It’s much more difficult to destroy numerous small satellites compared to a single large one. Therefore, in addition to their cost and agility, SmallSats may also offer a solution to help increase the resiliency of U.S. space systems, according to speakers at a GEOINT 2015 breakout discussion Tuesday afternoon.
If an anti-satellite (ASAT) weapon destroys one satellite in a constellation of hundreds, the constellation can continue to function with little impact, said Thomas Webber, head of the Space and Strategic Systems Directorate at U.S. Army Space and Missile Defense Command’s Technical Center.
“If you have one large satellite to take out, one ASAT is a relatively cheap return on investment,” Webber said. “If you have dozens or hundreds of satellites providing capability, taking out one, two, or even 10 does not [make much of a dent].”
Having many small, short-lived satellites could also offer more frequent opportunities for technology refresh, and would allow spacecraft to be more easily tailored to specific missions and regions, Webber added. He emphasized SmallSats are intended to augment rather than replace larger spacecraft.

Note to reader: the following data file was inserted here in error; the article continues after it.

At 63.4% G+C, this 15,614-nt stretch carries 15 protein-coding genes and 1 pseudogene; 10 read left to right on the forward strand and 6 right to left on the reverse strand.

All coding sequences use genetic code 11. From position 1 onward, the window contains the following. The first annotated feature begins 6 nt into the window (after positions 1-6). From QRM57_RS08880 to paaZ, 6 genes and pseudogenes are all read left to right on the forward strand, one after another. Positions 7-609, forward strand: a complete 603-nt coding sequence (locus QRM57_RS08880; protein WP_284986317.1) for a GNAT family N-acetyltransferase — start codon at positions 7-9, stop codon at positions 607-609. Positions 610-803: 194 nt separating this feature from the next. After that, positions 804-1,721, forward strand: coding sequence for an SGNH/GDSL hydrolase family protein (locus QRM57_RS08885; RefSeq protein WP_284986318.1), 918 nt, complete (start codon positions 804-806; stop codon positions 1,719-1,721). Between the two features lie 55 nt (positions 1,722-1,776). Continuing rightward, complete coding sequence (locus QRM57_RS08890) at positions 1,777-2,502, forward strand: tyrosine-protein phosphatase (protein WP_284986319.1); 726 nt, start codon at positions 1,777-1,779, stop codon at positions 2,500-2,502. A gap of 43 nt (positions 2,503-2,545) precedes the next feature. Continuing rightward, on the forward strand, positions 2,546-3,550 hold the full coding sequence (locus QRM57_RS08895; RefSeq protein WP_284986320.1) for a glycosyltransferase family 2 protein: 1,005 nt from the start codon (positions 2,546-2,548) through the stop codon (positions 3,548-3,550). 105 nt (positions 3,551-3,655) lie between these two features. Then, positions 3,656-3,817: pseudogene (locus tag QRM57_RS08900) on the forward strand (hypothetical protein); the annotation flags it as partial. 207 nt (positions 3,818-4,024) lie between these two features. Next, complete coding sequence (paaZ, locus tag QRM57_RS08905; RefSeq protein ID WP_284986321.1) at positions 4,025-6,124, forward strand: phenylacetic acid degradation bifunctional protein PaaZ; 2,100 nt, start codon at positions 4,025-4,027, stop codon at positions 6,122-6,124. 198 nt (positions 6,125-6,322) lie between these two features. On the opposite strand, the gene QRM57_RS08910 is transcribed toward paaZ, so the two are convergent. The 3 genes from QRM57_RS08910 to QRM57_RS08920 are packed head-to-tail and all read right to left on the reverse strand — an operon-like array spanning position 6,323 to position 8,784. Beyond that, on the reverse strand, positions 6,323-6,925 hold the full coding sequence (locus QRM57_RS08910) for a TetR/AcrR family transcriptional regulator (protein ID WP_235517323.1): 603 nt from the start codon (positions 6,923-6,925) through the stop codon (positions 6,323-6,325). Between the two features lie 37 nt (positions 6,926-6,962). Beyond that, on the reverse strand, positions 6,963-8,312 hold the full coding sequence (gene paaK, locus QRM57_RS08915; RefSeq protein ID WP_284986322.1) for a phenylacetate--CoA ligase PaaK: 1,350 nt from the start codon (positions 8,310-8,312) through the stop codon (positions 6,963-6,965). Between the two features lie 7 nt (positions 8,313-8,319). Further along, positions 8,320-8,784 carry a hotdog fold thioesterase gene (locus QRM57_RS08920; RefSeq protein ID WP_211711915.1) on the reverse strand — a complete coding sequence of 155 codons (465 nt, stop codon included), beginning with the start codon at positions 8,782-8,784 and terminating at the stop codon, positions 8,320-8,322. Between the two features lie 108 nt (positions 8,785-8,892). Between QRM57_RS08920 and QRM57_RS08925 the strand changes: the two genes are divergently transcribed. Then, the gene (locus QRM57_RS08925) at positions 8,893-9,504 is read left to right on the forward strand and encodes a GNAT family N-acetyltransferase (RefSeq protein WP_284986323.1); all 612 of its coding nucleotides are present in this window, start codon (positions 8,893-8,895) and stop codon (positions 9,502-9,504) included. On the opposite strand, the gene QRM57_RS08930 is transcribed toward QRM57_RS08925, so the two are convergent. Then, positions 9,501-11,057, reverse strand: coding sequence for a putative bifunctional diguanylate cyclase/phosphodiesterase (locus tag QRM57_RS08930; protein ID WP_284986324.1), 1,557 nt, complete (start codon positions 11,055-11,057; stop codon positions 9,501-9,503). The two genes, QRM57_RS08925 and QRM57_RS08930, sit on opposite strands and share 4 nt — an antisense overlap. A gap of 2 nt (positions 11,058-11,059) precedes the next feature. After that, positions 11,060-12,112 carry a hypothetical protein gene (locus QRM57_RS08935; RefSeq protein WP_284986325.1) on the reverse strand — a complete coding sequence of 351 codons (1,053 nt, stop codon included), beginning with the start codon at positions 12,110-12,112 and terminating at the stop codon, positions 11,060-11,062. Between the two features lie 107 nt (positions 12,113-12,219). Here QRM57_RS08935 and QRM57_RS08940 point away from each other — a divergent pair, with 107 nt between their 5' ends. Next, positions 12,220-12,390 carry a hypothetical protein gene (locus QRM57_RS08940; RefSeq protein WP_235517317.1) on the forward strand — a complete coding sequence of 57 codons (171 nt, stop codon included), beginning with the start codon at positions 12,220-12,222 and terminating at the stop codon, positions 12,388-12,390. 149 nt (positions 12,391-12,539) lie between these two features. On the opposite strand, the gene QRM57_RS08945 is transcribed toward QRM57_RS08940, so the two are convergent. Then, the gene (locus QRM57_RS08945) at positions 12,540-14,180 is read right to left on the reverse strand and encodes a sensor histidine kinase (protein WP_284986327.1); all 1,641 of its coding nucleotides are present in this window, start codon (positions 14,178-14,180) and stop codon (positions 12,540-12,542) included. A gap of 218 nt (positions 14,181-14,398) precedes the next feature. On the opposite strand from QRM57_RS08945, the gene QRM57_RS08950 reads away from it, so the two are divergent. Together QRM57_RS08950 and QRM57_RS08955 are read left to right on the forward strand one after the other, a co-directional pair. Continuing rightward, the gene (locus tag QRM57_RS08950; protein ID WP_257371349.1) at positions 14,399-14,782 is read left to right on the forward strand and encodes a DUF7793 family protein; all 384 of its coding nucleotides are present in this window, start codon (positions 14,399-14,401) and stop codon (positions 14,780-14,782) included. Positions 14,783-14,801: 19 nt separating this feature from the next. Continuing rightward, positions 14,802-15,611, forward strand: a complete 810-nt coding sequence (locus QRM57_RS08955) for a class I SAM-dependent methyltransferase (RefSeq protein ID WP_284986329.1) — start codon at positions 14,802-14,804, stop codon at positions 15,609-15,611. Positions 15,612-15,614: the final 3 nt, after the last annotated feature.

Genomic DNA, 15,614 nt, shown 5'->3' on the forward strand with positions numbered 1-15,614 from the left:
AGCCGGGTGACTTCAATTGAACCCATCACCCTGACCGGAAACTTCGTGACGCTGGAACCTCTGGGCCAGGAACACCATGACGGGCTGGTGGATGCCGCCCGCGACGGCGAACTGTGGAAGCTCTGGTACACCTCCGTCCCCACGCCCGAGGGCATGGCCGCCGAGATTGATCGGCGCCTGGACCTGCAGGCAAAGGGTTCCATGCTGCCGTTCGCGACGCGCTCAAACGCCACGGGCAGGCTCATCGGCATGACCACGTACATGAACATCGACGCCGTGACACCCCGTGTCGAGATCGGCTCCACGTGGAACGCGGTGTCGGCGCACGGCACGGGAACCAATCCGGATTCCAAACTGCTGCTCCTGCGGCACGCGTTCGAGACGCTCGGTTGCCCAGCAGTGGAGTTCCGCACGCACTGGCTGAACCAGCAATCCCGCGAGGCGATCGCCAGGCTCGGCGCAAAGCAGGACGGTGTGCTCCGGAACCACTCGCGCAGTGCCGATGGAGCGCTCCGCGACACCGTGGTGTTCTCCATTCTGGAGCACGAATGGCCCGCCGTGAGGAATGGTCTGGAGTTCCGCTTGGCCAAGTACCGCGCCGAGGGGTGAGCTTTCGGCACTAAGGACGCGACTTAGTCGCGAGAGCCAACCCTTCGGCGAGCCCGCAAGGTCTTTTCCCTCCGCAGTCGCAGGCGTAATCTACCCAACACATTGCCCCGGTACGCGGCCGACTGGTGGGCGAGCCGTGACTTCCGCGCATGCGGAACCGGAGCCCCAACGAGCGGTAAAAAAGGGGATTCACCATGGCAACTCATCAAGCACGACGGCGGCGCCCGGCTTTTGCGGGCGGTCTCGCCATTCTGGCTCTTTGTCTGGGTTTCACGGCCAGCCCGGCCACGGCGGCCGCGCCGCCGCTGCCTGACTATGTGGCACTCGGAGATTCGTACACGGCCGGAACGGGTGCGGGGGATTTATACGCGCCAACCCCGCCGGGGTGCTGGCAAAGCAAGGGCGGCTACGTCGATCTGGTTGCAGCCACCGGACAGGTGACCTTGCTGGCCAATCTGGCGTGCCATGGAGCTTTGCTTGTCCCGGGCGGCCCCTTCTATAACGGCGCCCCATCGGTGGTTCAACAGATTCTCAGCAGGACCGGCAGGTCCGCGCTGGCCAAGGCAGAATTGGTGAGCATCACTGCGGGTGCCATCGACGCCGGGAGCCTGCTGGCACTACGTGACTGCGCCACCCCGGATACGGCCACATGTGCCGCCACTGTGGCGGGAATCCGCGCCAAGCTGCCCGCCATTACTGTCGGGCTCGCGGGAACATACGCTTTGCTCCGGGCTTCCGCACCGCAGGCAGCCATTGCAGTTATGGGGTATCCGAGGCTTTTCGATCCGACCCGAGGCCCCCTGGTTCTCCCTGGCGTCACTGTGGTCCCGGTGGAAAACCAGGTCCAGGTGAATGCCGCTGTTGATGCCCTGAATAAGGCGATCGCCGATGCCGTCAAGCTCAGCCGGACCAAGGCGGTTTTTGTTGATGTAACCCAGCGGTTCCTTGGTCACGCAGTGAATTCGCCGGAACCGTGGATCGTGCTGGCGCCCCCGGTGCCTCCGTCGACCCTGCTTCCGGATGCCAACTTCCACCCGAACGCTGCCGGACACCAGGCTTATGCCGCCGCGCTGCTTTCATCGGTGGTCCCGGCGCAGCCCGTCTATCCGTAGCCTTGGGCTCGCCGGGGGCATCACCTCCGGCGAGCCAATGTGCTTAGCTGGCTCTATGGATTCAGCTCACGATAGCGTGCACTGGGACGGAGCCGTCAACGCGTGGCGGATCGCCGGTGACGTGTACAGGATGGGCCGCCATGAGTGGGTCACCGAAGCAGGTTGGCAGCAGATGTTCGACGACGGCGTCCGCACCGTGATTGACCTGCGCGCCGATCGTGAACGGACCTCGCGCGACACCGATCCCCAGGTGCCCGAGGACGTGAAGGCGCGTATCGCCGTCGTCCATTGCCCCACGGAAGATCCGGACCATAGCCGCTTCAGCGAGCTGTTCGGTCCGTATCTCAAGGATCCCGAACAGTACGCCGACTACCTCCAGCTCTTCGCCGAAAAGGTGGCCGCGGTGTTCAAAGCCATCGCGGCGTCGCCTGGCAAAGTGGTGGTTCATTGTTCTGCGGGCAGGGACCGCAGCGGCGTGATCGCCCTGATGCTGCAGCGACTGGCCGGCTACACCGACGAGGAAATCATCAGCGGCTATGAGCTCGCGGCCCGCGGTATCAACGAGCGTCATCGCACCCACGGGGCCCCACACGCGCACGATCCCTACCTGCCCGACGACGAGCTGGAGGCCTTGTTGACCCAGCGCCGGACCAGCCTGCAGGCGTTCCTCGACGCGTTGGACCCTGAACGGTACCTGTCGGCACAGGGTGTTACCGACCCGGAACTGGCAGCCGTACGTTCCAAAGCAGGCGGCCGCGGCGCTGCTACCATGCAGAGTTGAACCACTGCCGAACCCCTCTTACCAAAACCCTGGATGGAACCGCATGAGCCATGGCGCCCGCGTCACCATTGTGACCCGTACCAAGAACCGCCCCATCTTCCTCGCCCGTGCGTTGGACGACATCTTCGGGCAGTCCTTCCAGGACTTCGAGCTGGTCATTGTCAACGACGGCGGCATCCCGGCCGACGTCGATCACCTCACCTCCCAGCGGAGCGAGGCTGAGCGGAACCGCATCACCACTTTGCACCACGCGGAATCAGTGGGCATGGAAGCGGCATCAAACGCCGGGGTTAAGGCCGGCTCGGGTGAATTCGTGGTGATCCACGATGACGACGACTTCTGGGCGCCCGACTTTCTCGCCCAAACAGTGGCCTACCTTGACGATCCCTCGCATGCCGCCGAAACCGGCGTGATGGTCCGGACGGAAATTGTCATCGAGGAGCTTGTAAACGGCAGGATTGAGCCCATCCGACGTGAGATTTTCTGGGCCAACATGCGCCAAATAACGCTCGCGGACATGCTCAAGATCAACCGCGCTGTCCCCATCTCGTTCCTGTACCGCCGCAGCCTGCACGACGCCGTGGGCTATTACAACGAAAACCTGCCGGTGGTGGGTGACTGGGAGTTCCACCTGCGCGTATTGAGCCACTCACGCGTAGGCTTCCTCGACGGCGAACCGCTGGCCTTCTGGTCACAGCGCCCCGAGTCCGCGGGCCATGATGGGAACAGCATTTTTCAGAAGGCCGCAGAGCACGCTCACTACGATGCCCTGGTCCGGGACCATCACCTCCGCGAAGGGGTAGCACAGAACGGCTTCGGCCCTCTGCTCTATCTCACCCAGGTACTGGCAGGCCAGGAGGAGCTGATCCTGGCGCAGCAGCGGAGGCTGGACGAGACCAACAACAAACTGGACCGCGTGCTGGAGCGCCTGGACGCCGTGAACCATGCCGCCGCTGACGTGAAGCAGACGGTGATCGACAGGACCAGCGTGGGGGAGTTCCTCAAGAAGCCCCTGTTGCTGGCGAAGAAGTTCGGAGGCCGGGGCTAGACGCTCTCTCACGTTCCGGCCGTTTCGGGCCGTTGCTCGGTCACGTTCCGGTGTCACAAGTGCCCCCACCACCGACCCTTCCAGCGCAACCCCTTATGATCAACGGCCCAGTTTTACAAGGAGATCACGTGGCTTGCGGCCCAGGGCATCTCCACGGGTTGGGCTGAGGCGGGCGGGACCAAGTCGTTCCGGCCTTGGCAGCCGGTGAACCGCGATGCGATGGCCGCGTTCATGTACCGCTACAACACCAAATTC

Mark Choiniere, director of the advanced development office inside NGA’s InnoVision Directorate, said he, too, is convinced SmallSats can offer more agility. Choiniere has developed and is exploring a 10-satellite concept that would launch a mix of SmallSats from government, industry, and academia over the course of two years.
But Choiniere and Webber agreed launch costs need to be greatly reduced if SmallSats are to become more prevalent.
“If [you’re] going to launch a $200,000 satellite … you don’t want to launch on a $60 million rocket,” Webber said.
Gordon Roesler, program manager in the tactical technology office at the Defense Advanced Research Projects Agency, said the agency is developing low-cost ways to launch SmallSats, including a reusable unmanned spaceplane and a launch vehicle attached to an F-15 fighter jet.